Two Vineyard residents locked in a bitter dispute with the Sheriff’s Meadow Foundation over title to a piece of land in Chilmark can use a tent and keep trailers on the property for now, but cannot do any further clearing or construction, a Massachusetts Land Court judge ruled on Friday.

In a five-page order, the Hon. Alexander H. Sands said he could not be sure from a cursory review of the evidence which of the parties has legal title to the parcel. The ruling is intended to prevent any irreparable harm to the land while the title controversy was sorted out, the judge said.

“Based on conflicting title affidavits and ambiguity in the language involving the record title, this court is unable to make a determination of likelihood of success of either party at the present time,” he wrote.

He also ordered both parties to stop “arguing the case in the press.”

On August 9, Sheriff’s Meadow filed a lawsuit in land court to stop Nisa Counter and Benjamin Ramsey from building on a one-acre lot near Blue Barque Road in Chilmark, which Ms. Counter and Mr. Ramsey bought from a family member in 2010. The land conservation group claims the parcel is part of the Freeman Hancock Woodlot, about 10 acres that was given to Sheriff’s Meadow in 1973 by the late C. Russell Walton. Ms. Counter and Mr. Ramsey say it is not part of that grant.

Based on evidence put forward by Sheriff’s Meadow, the court on August 9 issued a temporary restraining order barring Ms. Counter and Mr. Ramsey from “any further cutting or construction activity on or from entering onto” the property. Last Thursday, August 18, the court held a hearing with both parties to decide whether to extend that restraining order into a preliminary injunction. The ruling the following day was based on that hearing.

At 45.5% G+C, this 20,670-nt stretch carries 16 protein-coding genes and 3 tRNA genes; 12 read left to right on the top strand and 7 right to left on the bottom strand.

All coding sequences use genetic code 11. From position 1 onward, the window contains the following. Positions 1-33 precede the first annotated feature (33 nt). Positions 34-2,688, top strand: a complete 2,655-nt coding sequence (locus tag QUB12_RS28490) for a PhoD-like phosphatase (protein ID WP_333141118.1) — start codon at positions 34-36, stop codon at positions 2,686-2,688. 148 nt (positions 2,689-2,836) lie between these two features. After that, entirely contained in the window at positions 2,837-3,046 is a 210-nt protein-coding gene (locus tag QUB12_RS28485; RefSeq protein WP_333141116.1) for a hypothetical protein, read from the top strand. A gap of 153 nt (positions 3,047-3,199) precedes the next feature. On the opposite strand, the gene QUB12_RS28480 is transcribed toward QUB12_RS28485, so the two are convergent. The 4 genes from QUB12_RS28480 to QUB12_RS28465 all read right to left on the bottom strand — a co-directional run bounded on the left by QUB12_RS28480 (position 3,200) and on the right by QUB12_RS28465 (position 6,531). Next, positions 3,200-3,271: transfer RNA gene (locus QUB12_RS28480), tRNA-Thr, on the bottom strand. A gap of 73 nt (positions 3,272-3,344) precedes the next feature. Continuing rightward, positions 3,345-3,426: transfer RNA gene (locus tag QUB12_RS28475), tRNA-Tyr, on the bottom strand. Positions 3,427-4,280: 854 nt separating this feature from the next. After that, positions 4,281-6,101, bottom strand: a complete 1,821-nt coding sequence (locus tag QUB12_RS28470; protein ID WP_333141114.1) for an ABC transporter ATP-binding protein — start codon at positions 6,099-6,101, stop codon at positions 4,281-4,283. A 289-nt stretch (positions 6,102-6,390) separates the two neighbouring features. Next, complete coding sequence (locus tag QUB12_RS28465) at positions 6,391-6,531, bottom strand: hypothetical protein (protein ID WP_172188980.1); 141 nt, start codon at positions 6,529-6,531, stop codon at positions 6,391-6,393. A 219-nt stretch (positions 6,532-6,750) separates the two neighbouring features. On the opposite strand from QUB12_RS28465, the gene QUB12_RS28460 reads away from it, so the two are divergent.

In deciding whether to grant a preliminary injunction, the court had to consider both whether Sheriff’s Meadow was likely to win the case ultimately and whether letting Ms. Counter and Mr. Ramsey build on the parcel was likely to cause irreparable harm.

The judge noted that Ms. Counter and Mr. Ramsey filed with the court both a deed and a real estate tax bill from the town of Chilmark in the name of Wilma G. Hancock, the relative from whom they bought the property. Additionally, they presented a July 7, 2011, permit from Chilmark showing the town board of health had granted them the right to put up a tent on the property.

This deed, he said, gave Ms. Counter and Mr. Ramsey “a color of title argument,” adding that their title “appears to have some credibility with both the Chilmark assessors office and the Chilmark board of health.”

The judge said he was granting Sheriff’s Meadow a preliminary injunction in part in order to make sure there was no “cutting, clearing, burning, construction activity or testing” on the land that could hurt the property.

The case is now expected to move to trial.